ERNEST THE CONFESSOR AND THE REFORMATION IN BRUNSWICK-LUENEBURG: Duke of Brunswick-Lüneburg, known as "the Confessor;" b. at Uelzen (20 m. s.s.e. of Lüneburg) June 26, 1497; d. at Celle Jan. 11, 1546. In 1512 he was sent to the court of his mother's brother, the elector Frederick the Wise, at Wittenberg, and received instruction there from Georg Spalatin; he remained at Wittenberg through the beginning of the Reformation. In 1520 his father, Henry, associated with himself in the government his two sons, Otto and Ernest, and abdicated the same year. By the retirement of Otto in 1527 Ernest became sole ruler. The condition of his domain was not prosperous. Political considerations doubtless furthered the introduction of the Reformation; it offered opportunity to restrict the privileges of the nobles and the clergy and to increase the revenues from church and monastery property. The forerunner of the Reformation in Lüneburg was a certain Wolf Cyclop, a physician from Zwickau, who was not free from the Zwickau enthusiasm (see ZWIKAU PROPHETS). Saner men followed him, such as Gottschalk Cruse, Heinrich Bock, and Matthäus Mylow. Ernest was inclined to move slowly, but in 1525 the Peasants' War gave him occasion to call upon the monasteries for lists of their property and to require them to admit Protestant preachers; he promised the elector of Saxony to stand by the Protestant cause. After an attempt of the Roman Catholic party to reinstate his father in 1527 had failed, his course became more decided. In July, 1527, the first book of discipline was adopted, drawn up by the preachers of Celle. At a diet in August of the same year it was ordered that "God's pure word should be preached everywhere without additions made by men." Between 1527 and 1530 Lutheran preachers were introduced in most parishes, and into the monasteries, not in all cases without compulsion. Ernest went to Augsburg in 1530 and signed the Confession. He brought back Urbanus Rhegius (q.v.), who worked for the spread of the Reformation (after 1541 as superintendent) and introduced it into the city of Lüneburg. The largest and richest monastery in the land, St. Michael's in Lüneburg, accepted the new order after the death of Abbot Boldewin in 1532. Rhegius died in 1541 and was succeeded by Martin Ondermark, who completed the former's work.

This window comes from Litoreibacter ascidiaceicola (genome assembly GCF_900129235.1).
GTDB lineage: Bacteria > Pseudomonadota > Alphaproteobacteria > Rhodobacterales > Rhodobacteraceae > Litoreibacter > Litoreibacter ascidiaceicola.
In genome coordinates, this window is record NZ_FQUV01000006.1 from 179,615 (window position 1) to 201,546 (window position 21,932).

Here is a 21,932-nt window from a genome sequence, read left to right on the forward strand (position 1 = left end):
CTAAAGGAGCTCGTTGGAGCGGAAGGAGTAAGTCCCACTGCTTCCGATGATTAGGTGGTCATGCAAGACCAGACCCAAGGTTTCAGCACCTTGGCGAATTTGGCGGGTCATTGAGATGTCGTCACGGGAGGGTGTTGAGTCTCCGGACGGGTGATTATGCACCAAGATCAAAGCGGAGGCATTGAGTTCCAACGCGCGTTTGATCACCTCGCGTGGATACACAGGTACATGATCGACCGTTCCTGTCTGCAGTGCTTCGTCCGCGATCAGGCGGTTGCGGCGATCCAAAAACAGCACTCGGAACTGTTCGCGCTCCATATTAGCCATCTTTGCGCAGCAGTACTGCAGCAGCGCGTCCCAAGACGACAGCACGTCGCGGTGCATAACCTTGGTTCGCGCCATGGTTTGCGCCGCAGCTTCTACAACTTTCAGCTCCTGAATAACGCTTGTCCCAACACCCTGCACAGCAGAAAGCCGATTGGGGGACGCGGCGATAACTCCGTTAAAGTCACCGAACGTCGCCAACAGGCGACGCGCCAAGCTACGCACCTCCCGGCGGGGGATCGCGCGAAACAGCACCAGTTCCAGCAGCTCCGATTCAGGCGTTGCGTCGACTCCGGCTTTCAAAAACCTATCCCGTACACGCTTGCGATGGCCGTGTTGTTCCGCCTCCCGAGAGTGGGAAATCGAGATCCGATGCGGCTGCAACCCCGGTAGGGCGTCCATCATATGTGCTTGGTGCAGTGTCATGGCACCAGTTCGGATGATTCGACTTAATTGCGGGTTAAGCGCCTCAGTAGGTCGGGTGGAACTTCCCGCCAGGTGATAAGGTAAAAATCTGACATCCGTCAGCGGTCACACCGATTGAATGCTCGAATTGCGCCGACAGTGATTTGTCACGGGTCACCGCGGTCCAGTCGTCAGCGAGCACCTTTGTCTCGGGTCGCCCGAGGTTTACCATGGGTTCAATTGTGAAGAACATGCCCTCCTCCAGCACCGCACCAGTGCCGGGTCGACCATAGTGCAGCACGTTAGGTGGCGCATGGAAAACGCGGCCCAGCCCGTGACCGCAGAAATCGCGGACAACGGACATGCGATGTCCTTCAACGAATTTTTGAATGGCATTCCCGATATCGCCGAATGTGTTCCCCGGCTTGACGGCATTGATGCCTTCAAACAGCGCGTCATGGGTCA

In general it may be said that the preachers were well disposed to the reformed religion, while the people held to the old and only gradually adapted themselves to the new. During the Schmalkald War the land remained true to the Gospel. After 1530 Ernest was the most influential prince of North Germany. He sent Rhegius to Hanover when the Reformation there threatened to become revolution and restored order. In the cities of Westphalia he strengthened the Protestant party against both the Roman Catholics and the enthusiasts, although his efforts were vain in Münster. His influence was also felt in Pommerania and Mecklenburg, in Hoya, and in East Friesland. His most effective work probably was accomplished by his restless activity for the Schmalkald League. He induced the North German cities, Hamburg, Bremen, Brunswick, Göttingen, and others to join, and he often became the successful mediator when a rupture was threatened between the overcautious elector of Saxony and the headstrong Philip of Hesse. While Ernest sometimes used harsh measures to accomplish his will, and was actuated by a desire to exalt his position as ruler as well as by higher motives, yet, on the whole, he was faithful to his motto, aliis inserviendo consumor. His four sons at his death were still minors, but the Protestant Church of Lüneburg was so firmly established that it could survive the regency and the unhappy time of the Schmalkald War, and to this day the church life of Lüneburg bears the character impressed upon it by Ernest the Confessor.